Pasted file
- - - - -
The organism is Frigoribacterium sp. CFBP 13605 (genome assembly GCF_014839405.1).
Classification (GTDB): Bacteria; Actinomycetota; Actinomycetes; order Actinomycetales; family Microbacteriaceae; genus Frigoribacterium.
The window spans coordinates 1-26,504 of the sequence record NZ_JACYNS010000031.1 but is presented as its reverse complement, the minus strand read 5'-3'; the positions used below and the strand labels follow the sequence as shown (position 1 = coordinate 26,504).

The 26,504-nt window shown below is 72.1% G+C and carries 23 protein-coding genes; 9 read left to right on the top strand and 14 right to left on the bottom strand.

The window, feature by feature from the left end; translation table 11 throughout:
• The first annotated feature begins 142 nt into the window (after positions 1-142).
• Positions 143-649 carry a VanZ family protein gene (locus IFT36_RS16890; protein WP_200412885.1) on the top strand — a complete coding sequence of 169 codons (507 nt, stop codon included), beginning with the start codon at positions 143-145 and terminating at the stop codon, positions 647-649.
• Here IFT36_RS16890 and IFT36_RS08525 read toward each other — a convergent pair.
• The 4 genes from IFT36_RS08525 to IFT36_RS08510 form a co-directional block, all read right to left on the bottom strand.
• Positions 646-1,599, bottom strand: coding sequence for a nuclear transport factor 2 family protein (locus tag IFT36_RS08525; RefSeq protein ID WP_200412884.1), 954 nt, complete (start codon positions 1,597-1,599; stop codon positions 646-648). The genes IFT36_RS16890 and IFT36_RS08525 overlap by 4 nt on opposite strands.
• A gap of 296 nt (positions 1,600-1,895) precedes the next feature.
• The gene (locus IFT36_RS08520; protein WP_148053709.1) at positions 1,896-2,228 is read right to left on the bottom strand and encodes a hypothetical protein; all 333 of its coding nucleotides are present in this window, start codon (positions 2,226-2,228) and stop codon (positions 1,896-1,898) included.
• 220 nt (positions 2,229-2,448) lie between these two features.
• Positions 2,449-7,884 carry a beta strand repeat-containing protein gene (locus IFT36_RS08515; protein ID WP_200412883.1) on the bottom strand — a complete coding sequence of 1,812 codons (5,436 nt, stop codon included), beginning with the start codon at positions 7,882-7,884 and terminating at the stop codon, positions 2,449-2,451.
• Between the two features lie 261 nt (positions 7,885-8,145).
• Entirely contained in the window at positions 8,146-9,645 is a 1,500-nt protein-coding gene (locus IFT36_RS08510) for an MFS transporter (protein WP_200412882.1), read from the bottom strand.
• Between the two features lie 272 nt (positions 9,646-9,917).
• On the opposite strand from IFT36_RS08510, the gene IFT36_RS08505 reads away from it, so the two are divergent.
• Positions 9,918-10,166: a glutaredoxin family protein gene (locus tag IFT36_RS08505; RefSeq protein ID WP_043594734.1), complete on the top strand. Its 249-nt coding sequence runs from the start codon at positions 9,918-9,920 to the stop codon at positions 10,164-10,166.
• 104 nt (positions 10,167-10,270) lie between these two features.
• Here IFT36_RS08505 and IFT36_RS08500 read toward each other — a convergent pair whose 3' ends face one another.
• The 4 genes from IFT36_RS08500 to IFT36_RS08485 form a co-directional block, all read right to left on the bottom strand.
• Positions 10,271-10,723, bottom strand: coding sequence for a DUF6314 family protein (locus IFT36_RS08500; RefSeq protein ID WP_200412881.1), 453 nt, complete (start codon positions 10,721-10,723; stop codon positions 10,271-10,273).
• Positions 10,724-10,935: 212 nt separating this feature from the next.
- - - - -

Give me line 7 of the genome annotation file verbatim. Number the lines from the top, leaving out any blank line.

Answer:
• Positions 143-649 carry a VanZ family protein gene (locus IFT36_RS16890; protein WP_200412885.1) on the top strand — a complete coding sequence of 169 codons (507 nt, stop codon included), beginning with the start codon at positions 143-145 and terminating at the stop codon, positions 647-649.